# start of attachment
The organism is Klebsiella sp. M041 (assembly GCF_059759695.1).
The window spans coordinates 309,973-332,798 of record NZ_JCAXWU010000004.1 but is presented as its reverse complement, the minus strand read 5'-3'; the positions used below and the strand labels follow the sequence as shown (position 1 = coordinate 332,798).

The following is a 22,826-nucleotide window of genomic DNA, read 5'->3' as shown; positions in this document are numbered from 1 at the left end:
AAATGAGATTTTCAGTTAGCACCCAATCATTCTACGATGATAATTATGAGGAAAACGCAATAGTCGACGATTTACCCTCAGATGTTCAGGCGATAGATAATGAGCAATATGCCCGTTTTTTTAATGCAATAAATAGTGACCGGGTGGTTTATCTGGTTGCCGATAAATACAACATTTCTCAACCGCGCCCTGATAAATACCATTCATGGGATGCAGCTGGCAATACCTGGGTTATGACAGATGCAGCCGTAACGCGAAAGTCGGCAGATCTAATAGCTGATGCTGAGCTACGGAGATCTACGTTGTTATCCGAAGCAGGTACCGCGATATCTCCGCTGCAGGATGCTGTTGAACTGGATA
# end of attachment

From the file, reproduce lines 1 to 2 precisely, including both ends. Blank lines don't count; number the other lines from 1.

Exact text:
The organism is Klebsiella sp. M041 (assembly GCF_059759695.1).
The window spans coordinates 309,973-332,798 of record NZ_JCAXWU010000004.1 but is presented as its reverse complement, the minus strand read 5'-3'; the positions used below and the strand labels follow the sequence as shown (position 1 = coordinate 332,798).